Hopkinson (1988), pg 93

Apr-26

Three British Intelligence Officers and their driver are kidnapped and later shot as spies in Macroom, Co. Cork.

Hart (1999), pg 280

Apr-26

Three representatives of the Labour Party asked a conference that was taking place in the Mansion House that representatives of the anti-Treaty Army Executive should be added to the conference but Griffith and Collins refuse.  (The conference was probably the one called together by the Archbishop and Lord Mayor of Dublin - see above – it ended in failure on the 29th April.)

Macardle (1999), pg 707

Apr-26

Mulcahy reckons that only 1,900 of the 4,400 men in the Dublin Brigade are reliably pro-Treaty with most of the Brigade staff – along with battalion and company officers – have gone anti-Treaty

Dorney (2017), pg 36

Apr-26

The Irish Times reports the killing of Conor O’Malley in the Skehana region of North Galway.  He was driving an egg delivery van when it is attacked by five masked men.  The reason for the killing is unclear.

McNamara (2018), pg 175

Apr-27

The London Times reports James Craig as saying that the degree of [Belfast] boycott activity is greater than it was during the official boycott.

Parkinson (2004), pg 78

Apr-28

Dáil cabinet meets for last time as a separate body.

Hopkinson (1988), pg 56

Apr-28

As part of their ‘Belfast Boycott’ campaign, anti-Treaty IRA men in Kilkenny raid a bonded whiskey store in Chapel Lane in Kilkenny City and remove 40 casks of whiskey to Kilkenny Jail (which they had previously occupied).  The local pro-Treaty commander, John Prout, issues an ultimatum the following morning that the whiskey be returned and the jail evacuated.  (It transpired that the whiskey was not from Belfast but was from Power’s distillery in Dublin.)  After a stand-off, and some mediation, the anti-Treaty men leave the jail.

Walsh (2018), pgs 161-163

Apr-30

Lord Midleton complains to King George V about the 'hasty withdrawal of British troops, against which your Majesty's Government was repeatedly warned' has led to an 'extremely grave' situation.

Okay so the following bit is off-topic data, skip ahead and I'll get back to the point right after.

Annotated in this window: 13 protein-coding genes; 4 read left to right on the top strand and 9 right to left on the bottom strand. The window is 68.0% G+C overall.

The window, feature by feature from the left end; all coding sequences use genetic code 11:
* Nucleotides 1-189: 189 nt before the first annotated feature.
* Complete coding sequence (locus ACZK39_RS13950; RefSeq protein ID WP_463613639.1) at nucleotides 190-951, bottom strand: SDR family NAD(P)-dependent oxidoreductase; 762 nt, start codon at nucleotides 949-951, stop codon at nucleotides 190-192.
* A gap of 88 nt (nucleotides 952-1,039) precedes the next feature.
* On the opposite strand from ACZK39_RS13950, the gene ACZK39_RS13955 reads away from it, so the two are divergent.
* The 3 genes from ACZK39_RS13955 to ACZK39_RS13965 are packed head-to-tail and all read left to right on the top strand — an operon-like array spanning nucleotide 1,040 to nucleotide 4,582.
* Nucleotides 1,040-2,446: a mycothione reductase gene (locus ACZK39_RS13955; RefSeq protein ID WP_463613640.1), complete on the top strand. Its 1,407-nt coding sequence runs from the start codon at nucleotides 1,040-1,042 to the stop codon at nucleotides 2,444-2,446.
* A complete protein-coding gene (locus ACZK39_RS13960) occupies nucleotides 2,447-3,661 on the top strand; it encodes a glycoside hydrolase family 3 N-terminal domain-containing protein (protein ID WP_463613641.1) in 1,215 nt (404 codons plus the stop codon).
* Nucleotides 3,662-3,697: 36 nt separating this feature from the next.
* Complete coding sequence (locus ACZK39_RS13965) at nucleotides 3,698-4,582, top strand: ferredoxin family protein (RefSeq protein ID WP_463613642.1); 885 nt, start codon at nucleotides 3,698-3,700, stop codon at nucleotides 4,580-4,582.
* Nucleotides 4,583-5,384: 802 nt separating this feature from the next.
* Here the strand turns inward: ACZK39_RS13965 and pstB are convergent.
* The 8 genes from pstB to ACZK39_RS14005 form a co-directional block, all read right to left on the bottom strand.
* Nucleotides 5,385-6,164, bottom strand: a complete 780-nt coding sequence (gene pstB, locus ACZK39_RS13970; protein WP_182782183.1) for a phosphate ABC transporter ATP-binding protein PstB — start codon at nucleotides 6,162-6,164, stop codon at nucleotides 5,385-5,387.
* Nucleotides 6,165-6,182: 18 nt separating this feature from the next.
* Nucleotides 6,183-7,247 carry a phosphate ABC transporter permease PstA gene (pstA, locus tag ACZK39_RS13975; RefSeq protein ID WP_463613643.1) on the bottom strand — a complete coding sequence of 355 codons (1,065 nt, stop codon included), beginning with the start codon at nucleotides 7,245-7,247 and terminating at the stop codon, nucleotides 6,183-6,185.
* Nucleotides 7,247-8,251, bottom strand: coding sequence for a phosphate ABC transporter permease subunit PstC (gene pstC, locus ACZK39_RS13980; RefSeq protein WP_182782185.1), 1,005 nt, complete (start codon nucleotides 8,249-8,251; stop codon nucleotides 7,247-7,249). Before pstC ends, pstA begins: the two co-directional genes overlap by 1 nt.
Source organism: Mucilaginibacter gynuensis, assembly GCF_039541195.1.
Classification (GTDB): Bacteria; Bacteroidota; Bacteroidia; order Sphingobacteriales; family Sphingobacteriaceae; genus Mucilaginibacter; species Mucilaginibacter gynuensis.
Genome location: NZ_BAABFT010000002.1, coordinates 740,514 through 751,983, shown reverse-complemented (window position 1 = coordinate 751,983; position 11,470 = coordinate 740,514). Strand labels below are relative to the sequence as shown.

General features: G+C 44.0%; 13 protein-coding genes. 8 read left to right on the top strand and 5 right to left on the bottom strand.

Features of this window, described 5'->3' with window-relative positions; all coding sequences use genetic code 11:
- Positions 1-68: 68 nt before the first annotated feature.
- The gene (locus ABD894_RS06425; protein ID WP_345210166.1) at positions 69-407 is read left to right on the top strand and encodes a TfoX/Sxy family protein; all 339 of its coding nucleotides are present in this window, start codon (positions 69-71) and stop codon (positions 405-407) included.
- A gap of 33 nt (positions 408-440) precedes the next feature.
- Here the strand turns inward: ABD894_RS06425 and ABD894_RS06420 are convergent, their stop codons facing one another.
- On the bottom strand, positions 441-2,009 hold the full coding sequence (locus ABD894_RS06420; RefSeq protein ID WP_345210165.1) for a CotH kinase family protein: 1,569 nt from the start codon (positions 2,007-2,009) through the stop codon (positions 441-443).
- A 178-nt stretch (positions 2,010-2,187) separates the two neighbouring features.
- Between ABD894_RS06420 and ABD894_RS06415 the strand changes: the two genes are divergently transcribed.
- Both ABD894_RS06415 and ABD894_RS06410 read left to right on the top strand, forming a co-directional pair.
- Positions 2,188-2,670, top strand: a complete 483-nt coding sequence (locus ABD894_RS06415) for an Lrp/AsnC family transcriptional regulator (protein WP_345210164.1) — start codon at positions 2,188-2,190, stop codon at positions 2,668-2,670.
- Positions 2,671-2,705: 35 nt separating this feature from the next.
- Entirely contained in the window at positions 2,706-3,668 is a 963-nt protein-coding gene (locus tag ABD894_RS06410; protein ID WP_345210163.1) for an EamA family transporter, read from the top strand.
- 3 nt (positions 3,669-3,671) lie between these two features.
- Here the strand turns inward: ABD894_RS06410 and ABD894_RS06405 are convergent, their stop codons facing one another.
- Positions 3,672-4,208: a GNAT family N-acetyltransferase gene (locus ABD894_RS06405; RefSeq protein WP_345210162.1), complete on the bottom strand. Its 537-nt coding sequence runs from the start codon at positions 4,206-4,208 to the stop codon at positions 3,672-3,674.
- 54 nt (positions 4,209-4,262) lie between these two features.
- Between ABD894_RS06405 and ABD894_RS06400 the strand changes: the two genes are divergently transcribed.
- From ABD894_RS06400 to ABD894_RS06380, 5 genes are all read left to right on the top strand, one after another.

Hopkinson (1988), pg 90

Apr-30

Speaking in Mullingar, de Valera condemns the killings of Protestants in Cork.

Macardle (1999), pg 705

Apr-30

A RIC man (Con Benjamin - or Archibald - Bently) is ambushed and killed at Staneen near Drogheda, Co. Louth. He had been on his way to collect a clergyman from Drogheda to conduct a service at Gormanstown (where some RIC men were stationed awaiting demobilisation).  The ambush was carried out by anti-Treaty volunteers stationed at Millmount barracks in Drogheda. In retaliation, twelve loads of RIC men from Gormanstown arrived in Drogheda just after midnight on the 2nd May and shoot up the town centre.

Constable Bently was from London and had one year’s service with the RIC.

Abbott (2000), pg 286; Hall (2019), pg 93; Abbott (2019), pg 267

Apr

About 100 IRA men enter a bonded store in Dublin and, as part of the on-going Belfast Boycott, proceed to destroy half a million gallons of Dunville whiskey.  (The Dunville distillery is owned by James Craig.)

Parkinson (2004), pgs 75 & 332

Apr

In Dublin, anti-Treaty forces carry out a series of bank robberies to fund their operations for which they issue receipts. They also requisitioned food from shops for which they also issue receipts.  Also, there is regular sniping of pro-Treaty barracks such as Wellington and Beggars Bush.

In Mayo, nearly £10,000 is taken from Bank of Ireland branches in Ballina, Ballinrobe, Claremorris and Westport. Receipts are also issued. Durney says that, in these raids on the Bank of Ireland all over the country by anti-Treaty forces, £250,000 was taken.

Price (2012), pgs 211-212; Durney (2011), pg64

End-Apr

Hierarchy of the Irish Catholic Church issue a statement from Maynooth condemning the Volunteers who had set up an independent Executive.

Macardle (1999), pg 701